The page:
The Two Mysteries of Martin Shkreli's Last Livestream
Before he was hauled away by FBI agents for allegedly using various investors as pawns in what essentially amounted to a long Ponzi scheme, pharmaceutical dillweed Martin Shkreli did what he does frequently: sit in front of his computer and livestream on YouTube nonsensically. As people have gone back and reviewed his last hours of freedom, two puzzling mysteries have emerged from the otherwise banal footage.
Did Shkreli flash the elusive Wu-Tang album?
After his arrest, many people wanted to know the fate of the one-of-a-kind Wu-Tang Clan album that Shkreli had reportedly purchased for $2 million. As we reported earlier this morning, the feds did not seize the album, a fact the FBI confirmed in the afternoon. It’s unclear if the feds could take possession of the album even if they wanted to, but this all brings up a much more fundamental question: Does Shkreli even have the record in the first place?
We do know that he bought the record, as a press release from auction firm Paddle8 indicates. But the album was being stored in a vault in a hotel in Monoco, and it’s plausible that it had not yet actually been transferred into his possession. At the very end of last night’s livestream, though, it certainly looks like Shkreli could be holding in his hands, a question first asked by BroBible in their post “Is This Martin Shrekli Flashing His $2 Million Wu-Tang Album Right Before He Gets Arrested?”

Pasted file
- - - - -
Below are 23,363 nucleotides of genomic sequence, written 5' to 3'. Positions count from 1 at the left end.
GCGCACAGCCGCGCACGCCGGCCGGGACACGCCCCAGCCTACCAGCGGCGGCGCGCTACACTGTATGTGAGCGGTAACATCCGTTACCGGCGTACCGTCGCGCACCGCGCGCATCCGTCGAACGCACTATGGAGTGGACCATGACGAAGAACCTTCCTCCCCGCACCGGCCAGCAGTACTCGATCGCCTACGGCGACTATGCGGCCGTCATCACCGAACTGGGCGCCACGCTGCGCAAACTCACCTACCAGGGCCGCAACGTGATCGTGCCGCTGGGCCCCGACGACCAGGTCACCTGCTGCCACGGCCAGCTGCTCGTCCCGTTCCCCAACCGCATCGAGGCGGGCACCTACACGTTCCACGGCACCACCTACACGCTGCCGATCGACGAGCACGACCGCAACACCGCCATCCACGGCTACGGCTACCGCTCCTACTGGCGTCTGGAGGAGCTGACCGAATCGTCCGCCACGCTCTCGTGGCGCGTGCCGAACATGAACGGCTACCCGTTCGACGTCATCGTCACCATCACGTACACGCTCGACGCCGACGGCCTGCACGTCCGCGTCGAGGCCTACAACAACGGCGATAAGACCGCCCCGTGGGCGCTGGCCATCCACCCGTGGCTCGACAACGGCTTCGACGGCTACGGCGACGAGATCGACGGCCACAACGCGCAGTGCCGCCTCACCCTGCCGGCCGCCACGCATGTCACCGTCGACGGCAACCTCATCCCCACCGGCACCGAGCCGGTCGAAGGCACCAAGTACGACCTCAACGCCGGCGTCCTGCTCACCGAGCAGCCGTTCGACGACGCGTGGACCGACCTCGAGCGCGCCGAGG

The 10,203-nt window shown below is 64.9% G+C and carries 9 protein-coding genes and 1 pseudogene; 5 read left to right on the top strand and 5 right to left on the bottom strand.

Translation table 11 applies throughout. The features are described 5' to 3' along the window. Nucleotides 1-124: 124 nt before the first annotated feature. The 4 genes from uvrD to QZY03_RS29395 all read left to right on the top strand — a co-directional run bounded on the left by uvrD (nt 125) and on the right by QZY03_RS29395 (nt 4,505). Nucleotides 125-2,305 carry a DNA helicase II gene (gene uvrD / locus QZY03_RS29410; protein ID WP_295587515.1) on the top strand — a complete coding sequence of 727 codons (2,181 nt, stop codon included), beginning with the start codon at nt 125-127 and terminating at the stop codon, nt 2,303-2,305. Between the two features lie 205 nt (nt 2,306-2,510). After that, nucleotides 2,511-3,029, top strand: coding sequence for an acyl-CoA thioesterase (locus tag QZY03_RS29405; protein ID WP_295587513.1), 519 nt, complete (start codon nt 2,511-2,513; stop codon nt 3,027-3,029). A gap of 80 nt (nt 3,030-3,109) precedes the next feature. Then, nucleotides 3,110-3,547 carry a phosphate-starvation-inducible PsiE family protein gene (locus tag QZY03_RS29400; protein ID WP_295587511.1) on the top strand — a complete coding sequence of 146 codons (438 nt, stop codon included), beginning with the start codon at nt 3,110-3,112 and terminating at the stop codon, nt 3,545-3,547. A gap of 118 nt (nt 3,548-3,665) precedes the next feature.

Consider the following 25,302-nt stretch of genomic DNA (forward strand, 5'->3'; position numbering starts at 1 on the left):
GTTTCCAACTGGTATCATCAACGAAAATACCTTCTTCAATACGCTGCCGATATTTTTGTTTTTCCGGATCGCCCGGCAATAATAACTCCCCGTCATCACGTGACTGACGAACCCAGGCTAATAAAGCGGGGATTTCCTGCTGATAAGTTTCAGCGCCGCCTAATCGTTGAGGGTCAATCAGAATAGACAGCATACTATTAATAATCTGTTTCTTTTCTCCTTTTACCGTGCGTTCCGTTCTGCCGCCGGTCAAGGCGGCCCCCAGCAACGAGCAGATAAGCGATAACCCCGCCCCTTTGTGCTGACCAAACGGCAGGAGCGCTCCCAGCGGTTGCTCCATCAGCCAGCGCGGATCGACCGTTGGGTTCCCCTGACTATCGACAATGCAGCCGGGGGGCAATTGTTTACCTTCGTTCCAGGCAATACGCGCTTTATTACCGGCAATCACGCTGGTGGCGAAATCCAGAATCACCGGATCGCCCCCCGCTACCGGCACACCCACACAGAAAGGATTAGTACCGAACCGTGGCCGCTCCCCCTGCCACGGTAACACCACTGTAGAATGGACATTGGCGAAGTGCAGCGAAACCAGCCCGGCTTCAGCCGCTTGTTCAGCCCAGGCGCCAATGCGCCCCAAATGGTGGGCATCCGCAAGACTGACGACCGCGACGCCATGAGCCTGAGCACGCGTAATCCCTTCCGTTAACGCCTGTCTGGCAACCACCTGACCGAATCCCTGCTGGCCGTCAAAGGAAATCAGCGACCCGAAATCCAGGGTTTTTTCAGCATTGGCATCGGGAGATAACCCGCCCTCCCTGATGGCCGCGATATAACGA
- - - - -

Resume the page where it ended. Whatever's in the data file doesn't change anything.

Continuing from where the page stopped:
Given the lengths to which Shkreli will go to make a scene—for instance, purchasing a $2 million Wu-Tang Clan album—it’s not out of the question that he would have had some sort of prop on hand to make people think he’s showing off the album when he really wasn’t. Known photos of the record show a “silver-and-nickel box” with engraving covering its face, save for a bare patch in the shape of Wu-Tang’s famous curling “W” logo. What Shkreli shows is the opposite: a clean face with an engraved logo. That said, it’s quite possible that what Shkreli holds up to the camera could be the final, inmost case in series of cases like Russian nesting dolls containing the album.
Regardless, whatever he displays has his grubby fingerprints all over it, which at the very least, makes it less gleaming.
Did Shkreli get a call from a “special agent?”
More dramatically, 90 minutes into the livestream, Shkreli appears to get a phone call. When he picks it up we hear a voice say, “Yes hello, this is special agent—” before Shkreli cuts the call off. “Watch: Martin Shkreli Gets Call From ‘Special Agent’ During Live Stream,” writes Patch in a headline, above a story that openly undermines its own premise. It’s hard to imagine an actual FBI agent would have called up Martin Shkreli, using some robotic Moviefone voice, the night before his arrest. Still it would have been very funny if the FBI had done that, specifically to Martin Shkreli.